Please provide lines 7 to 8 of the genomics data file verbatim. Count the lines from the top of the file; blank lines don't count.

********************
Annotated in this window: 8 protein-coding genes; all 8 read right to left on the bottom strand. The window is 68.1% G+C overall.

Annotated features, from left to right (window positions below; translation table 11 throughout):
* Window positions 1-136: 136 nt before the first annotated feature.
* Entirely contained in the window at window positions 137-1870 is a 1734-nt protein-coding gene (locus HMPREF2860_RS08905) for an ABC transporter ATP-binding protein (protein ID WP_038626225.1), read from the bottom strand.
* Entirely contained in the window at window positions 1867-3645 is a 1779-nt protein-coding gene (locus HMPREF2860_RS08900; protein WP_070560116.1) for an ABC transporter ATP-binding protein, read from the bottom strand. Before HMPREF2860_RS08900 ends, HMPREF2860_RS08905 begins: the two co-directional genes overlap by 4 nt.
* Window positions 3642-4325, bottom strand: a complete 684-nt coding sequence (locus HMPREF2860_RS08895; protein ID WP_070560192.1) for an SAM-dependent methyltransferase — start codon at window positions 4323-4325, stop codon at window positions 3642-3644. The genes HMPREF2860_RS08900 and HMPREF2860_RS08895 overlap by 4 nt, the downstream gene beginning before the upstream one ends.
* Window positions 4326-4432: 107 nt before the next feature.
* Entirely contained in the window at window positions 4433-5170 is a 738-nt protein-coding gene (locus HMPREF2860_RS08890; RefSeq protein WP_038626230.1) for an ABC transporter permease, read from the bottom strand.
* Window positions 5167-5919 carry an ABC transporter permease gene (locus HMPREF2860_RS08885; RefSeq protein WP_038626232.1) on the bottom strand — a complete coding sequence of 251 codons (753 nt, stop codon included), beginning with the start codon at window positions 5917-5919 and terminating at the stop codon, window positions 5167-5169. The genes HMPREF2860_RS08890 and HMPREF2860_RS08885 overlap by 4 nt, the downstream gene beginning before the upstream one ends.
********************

* Window positions 4326-4432: 107 nt before the next feature.
* Entirely contained in the window at window positions 4433-5170 is a 738-nt protein-coding gene (locus HMPREF2860_RS08890; RefSeq protein WP_038626230.1) for an ABC transporter permease, read from the bottom strand.